Tuesday, February 21, 2006

IASPM Follow up

As you all know, I just got back from a conference presentation at the Internation Association for the Study of Popular Music - US Branch meeting at MTSU in Murfreesboro, TN.

My paper was on Mash-up's, and it generally went well. Many of the other papers were given by scholars in Media Studies, or English, or various other (non-Music) fields. In fact, there seemed to be a general lack of interest in true music scholarship in popular MUSIC studies! This is partially an outgrowth of the mission of the association, which is to draw upon a much greater audience than simply music academics, or musicians, or fans, or sociologists (etc), but rather to bring that diverse group together for a common dialogue. This mostly works, but the unfortunate result is a smaller group of people than you might imagine. This is a tight knit group of scholars that all know each other's work. I don't mean any of this as a criticism, but it did lead to rather small paper sessions!

I got a little side tracked there - back to the report. Many of the other papers that I attended included a heavy theory approach, and I don't mean music theory...more like social theory. So I spent quite a lot of time making what had been very subtle references to theory much more obvious. I'm not a fan of papers that go from quote to quote. To me, they seem like proof that the author is well read, and often the quotes don't make a lot of sense. I ended up with a number of quotes, but only two that I'd say fit into that category - one from Marshall McLuhan that I "rewrote", substituting "song" when McLuhan said "technology". The other was labelling Mash-up's as "Meta-Media." I had to fit a quote that wasn't exactly what I meant into proof that backed up my assertion that Mash-up's are meta-media. In an earlier draft, all of that info was there, but it was far more subtle.

In the end, perhaps all of that subtlety was a bit too much, as all the questions ended up being about my descriptions of the history and precursors. Yes, I know that Get Your Bootleg On is a good resource....but the damn paper is only 20 minutes long! haha! There were some big-wigs there (Mark Katz for example), but not one person talked to me afterward. They saved their comments for the other paper - on Mix-tapes.

Did I mention that the other paper was far more standard format for conference presentations? I guess I need to buy into the cool-people's club (see Kembrew McLeod if you want to know about that club).

Rebekah's paper was much more well recieved, even though there were literally only a handful of people there. Among them were the editor of the association's journal, as well as the head of the FreeMuse project. She also made good connections with some fellow ethno students.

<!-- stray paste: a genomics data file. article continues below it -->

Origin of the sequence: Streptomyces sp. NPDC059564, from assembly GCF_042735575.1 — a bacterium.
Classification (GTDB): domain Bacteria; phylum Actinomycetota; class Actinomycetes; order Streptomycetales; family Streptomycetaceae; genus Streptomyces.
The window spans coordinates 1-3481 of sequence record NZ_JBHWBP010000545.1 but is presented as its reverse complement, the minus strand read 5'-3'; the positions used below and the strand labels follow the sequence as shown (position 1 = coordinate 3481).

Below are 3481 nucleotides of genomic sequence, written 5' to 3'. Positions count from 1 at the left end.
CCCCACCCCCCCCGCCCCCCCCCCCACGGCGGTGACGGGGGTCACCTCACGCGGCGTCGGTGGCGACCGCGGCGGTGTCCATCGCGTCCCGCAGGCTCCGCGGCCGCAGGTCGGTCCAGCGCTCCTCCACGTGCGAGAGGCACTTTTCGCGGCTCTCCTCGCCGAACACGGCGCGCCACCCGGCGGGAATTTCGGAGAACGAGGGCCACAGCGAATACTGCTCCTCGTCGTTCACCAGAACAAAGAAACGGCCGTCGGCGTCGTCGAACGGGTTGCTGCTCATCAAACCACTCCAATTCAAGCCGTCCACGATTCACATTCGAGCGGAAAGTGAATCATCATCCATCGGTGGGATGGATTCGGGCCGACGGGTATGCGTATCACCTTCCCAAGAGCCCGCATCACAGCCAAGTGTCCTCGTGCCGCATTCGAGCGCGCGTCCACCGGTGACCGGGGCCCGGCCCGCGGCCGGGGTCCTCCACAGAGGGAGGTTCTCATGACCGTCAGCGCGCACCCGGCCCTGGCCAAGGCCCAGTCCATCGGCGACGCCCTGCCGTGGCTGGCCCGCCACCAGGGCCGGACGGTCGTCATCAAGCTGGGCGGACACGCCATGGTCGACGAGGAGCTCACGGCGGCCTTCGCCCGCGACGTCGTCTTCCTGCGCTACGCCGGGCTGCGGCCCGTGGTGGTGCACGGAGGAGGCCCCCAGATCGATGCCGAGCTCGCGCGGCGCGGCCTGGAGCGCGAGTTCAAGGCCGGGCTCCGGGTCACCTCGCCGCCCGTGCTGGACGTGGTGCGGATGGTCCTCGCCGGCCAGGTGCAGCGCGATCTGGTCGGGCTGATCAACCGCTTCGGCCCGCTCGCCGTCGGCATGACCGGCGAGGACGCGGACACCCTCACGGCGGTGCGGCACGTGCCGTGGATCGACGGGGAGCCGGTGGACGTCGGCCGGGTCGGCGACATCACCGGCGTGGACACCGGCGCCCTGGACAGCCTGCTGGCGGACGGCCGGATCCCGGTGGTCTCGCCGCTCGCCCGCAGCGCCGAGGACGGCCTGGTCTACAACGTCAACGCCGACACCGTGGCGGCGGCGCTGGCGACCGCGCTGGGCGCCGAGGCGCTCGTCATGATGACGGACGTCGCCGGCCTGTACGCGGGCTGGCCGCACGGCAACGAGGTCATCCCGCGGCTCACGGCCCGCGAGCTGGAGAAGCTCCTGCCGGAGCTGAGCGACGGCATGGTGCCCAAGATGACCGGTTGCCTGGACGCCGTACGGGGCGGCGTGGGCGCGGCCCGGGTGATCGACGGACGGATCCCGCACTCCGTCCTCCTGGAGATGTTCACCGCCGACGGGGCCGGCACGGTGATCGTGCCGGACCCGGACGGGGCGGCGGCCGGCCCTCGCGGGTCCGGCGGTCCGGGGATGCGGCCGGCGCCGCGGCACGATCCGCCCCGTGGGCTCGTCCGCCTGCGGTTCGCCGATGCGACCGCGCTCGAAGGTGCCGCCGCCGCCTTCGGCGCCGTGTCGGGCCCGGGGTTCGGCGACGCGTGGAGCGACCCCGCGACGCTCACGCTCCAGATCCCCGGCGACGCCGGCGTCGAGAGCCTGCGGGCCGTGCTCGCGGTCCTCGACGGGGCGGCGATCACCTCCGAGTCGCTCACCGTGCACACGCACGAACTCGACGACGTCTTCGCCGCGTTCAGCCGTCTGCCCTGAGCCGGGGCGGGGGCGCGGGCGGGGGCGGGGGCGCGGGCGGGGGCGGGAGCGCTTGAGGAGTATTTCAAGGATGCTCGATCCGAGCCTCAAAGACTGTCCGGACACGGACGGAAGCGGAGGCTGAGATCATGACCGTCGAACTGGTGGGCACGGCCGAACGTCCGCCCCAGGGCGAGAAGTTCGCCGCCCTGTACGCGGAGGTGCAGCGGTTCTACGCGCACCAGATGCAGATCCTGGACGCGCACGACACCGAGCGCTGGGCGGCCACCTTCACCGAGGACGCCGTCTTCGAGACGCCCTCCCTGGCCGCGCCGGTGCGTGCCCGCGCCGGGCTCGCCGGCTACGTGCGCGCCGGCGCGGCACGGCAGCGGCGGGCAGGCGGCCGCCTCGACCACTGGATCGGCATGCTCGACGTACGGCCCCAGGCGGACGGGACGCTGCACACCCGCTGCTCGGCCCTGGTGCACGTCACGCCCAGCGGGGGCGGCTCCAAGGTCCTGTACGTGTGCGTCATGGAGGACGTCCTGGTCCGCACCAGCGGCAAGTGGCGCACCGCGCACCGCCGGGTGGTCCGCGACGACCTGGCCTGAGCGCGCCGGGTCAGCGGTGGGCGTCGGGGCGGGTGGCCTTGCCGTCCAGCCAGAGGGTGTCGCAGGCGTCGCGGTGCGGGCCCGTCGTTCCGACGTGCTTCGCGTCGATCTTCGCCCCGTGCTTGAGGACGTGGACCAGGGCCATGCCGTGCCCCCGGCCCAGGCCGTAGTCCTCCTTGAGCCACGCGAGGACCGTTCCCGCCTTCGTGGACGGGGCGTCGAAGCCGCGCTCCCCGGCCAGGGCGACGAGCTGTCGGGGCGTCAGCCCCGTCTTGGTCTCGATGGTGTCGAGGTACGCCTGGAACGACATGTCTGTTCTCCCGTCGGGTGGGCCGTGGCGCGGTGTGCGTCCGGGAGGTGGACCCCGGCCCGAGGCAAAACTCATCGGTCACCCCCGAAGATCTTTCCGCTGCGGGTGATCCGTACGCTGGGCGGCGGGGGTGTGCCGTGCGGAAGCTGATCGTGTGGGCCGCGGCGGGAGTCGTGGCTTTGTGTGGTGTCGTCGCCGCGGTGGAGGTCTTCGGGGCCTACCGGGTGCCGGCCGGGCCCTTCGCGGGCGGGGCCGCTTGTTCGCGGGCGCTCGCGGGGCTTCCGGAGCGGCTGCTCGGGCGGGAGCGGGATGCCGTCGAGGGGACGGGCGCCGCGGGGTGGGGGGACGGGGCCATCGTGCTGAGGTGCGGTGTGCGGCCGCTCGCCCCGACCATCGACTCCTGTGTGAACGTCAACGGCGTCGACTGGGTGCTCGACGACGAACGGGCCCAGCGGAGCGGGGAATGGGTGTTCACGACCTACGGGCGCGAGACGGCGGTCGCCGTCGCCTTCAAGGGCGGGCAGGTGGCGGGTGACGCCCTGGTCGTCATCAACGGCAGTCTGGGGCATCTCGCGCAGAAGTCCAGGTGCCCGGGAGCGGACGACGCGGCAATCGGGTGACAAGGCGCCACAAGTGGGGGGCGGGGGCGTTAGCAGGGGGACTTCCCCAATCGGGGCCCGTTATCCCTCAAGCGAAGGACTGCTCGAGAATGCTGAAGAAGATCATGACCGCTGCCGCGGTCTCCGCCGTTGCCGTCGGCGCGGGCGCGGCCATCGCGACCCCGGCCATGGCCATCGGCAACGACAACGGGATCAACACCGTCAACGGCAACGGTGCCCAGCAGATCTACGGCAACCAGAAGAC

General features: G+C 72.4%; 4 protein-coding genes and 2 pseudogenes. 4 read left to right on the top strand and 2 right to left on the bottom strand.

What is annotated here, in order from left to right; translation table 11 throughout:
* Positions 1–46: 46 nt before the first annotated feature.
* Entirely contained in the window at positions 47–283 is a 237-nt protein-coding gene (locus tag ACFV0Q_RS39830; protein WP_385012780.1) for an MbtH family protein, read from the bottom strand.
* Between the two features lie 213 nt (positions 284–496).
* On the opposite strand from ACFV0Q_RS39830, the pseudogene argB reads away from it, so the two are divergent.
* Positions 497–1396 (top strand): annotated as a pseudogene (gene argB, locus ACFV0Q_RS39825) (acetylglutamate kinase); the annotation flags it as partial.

Two great presentations on FreeMuse and on the Future of Music Coalition - Jen Toomey is an excellent leader of the latter group. Also saw some great papers on Music Video, one by Catherine Vernalis and the other by Joanna Demers.

1 Comments:

Blogger Mike Boyd said...

The gap between music scholars and other intellectuals in the humanities is ideed interesting and problematic. It seems that it is easier to discuss and analyze visual art or literature/poetry in an interdisciplinary forum than music because of the technical language and lack of a visual to discuss (other than a score - essentially very technical language). This phenomenon is really too bad, particularly with something like popular music studies that really benefits from interdisciplinary work. To me it seems ironic because much of the cultural studies rhetoric is very technical and highly steeped in an approach-specific jargon - though in this case a syntax that has been adopted across several disciplines. It would be nice if every humanities scholar took a couple courses that introduced them to language and conventions is other disciplines so that they could become more fluid and less restrictive in terms of their interests. The unfortunate result of all of this is popular music scholarship that shys away from close-readings of works (there are of course great exceptions...Walser, McClary, others). I'm not suggesting that analysis/criticism is the only way to approach music, but by excluding it, we are severely limited in our scholarly scope. One approach that I feel might help to alleviate this dynamic is for music academics to incorporate analytic language that is accessible to non-specialists (many Cogan analyses do this well - also the "sketch studies" paper on U2 from AMS 2005 was good in this regard).

2/23/2006 1:36 PM  

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